Of course simply running prove t would run all the tests, but with the time taken to initialise the Catalyst instance being added to the start of each test, this could be hugely time consuming.

Using Test::Aggregate a very simple script can be knocked up that will run all your tests, and only actually create a single Catalyst instance.

    use Test::Aggregate;

    my $tests = Test::Aggregate->new( {
        dirs => 'myapp/t',
    } );

This will load all your tests, each into their own unique package space. Meaning that only a single Perl instance is required to run all the tests and that all the required modules will only be loaded once. Both the overhead in running the entire test suite and the execution time will be drastically reduced.

Problems can occur if you are using global variables, in that they may be overwitten by the tests as they run, but of course you aren’t using them anyway… are you?

April 29, 2009   3 Comments

Matt’s Script Archive – CPAN

Saw a message on the Catalyst mailing list about, a new blog aimed at helping the public image of modern Perl. In their first post/article they happened to mention Matt’s Script Archive. So I thought I’d take a look at the old favorite.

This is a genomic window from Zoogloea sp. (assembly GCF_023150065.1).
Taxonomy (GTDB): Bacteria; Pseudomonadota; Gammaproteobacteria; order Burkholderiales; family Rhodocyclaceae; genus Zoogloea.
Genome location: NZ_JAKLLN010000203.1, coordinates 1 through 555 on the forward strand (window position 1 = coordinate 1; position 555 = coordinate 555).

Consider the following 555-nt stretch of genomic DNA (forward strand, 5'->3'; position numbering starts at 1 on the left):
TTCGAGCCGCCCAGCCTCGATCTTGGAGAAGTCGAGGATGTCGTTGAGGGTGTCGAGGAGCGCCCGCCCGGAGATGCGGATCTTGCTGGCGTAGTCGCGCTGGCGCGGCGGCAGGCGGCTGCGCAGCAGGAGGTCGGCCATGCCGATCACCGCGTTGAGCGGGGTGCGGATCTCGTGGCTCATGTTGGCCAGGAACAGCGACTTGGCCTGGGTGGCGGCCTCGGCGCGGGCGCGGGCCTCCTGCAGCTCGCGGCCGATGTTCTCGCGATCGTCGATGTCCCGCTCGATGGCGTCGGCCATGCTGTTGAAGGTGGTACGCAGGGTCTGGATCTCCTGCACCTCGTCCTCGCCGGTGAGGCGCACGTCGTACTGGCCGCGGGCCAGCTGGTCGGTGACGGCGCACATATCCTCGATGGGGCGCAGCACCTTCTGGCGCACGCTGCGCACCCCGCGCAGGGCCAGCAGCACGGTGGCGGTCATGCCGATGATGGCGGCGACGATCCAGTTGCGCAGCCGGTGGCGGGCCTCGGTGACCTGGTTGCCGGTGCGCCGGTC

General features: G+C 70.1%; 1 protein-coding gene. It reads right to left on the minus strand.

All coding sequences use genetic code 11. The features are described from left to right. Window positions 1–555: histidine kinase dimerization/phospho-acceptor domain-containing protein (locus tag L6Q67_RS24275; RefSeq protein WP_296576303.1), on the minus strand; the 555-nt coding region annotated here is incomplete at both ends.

Even back in it’s early days I thought the code that was on there was less clean than it could be, and not particuarly maintainable, but still thousands of users were running variants of the code. So why did Matt’s Archive dominate the Perl world so much? Simply because there was very little competition. Perl was one of very few mature scripting languages suitable for the job and Matt created a collection of tools all in one place that “did the job”.

So can we consider CPAN to be the modern day Matt’s Archive? It’s where we go for scripts, or more likely modules (to “do the job”). Thankfully CPAN is publicly maintained, and if you don’t like the way a module works you have a number of options from submitting a patch to creating your own version.

Whilst there are quite a few unmaintained modules on CPAN, there are a great number of current technical resources, developed in an extensible way that can be used for any number of tasks. It can certainly be said that most, every-day, functionality is exceptionally maintained. Often even older, unmaintained modules offer a starting point for development if you can’t find something current.

April 27, 2009   3 Comments